If Comrade Putin Only Knew What Was Going On

Putin’s support rests mostly in that most Russians don’t blame because they think he is good

B Kean

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Courtesy of Intelligence Resource Program

They say — and thank God I never was able to verify this fact — that for as many stories that this ugly building rises above the ground, that is how many it goes under the earth: Floor after floor is filled with cells, torture chambers, and killing rooms.

The statue in this image, Felix Derzhinksy, no longer stands in the middle of Lyubanka Square. Derzhinsky was the son of a Polish nobleman and founded the secret police for the Bolsheviks. When the Soviet Union fell in 1991, the toppling of this statue was one of the first spontaneous acts committed by a Russian mob. It was one of the first anti-Soviet expressions by the generation leading the country today. Thousands came together to signal to the world that Russia was through with “secret police” and “oppression.” Russians, Moscovites, were declaring that a new era was underway.

Sadly, that “new era” didn’t last long.

It watches the goings-on

After Derzhinsky got the green light from Vladimir Lenin, the Soviet Union’s founding murderer, the secret police called the “Cheka” was set up in that building just off to the right of Red Square if you are standing with your back to the St. Basil’s Cathedral — facing St. Petersburg.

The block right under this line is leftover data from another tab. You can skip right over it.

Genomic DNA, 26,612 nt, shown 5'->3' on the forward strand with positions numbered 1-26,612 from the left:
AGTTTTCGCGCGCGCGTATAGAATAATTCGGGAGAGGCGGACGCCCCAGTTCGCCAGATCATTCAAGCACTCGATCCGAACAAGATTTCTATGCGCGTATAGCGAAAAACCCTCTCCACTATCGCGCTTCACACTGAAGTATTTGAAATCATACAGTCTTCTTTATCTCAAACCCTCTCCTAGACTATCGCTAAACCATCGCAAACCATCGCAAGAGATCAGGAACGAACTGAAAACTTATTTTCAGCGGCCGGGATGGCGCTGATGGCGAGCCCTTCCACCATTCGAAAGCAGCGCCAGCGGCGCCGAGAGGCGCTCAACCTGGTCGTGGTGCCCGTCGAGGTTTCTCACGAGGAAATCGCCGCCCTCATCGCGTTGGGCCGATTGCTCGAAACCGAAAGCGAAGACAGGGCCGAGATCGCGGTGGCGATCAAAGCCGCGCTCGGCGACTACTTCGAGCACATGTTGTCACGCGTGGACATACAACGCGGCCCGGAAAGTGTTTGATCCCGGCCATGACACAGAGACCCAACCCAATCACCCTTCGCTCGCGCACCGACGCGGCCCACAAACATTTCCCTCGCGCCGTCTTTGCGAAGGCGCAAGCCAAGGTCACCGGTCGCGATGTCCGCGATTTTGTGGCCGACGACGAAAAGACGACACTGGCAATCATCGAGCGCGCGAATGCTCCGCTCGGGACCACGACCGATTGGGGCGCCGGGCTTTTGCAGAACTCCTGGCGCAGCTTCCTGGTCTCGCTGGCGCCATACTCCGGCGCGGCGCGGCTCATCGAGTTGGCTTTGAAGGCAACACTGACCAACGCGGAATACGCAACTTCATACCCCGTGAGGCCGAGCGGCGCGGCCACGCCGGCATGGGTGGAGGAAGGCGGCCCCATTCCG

The Cheka quickly transitioned into the NKVD, a deadly organization that kept tabs on everyone in the Soviet Union, displaying a particular blood-thirsty interest in Communist Party members. Headed up by Nikolai Yezhov (until he was killed by the organization he led) and then Egor Beria (same ending), the NKVD was responsible for “socializing” citizens of the Soviet Union. Socializing meant breaking the human spirit and crushing “personal interests,” demanding that everyone think in a “collective way.” What was good for “me” was supposed to be subordinated to what was good for reaching the goal of “total communism.”

Eventually, the NKVD would be turned into the KGB, the organization in which Vladimir Putin worked as a desk jockey in East Germany until the removal of the Soviet troops from the country. After the fall of the Soviet Union and the fall of the…

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B Kean

The past holds the answers to today’s problems. “Be curious, not judgmental,” at least until you have all the facts. Think and stop watching cable news.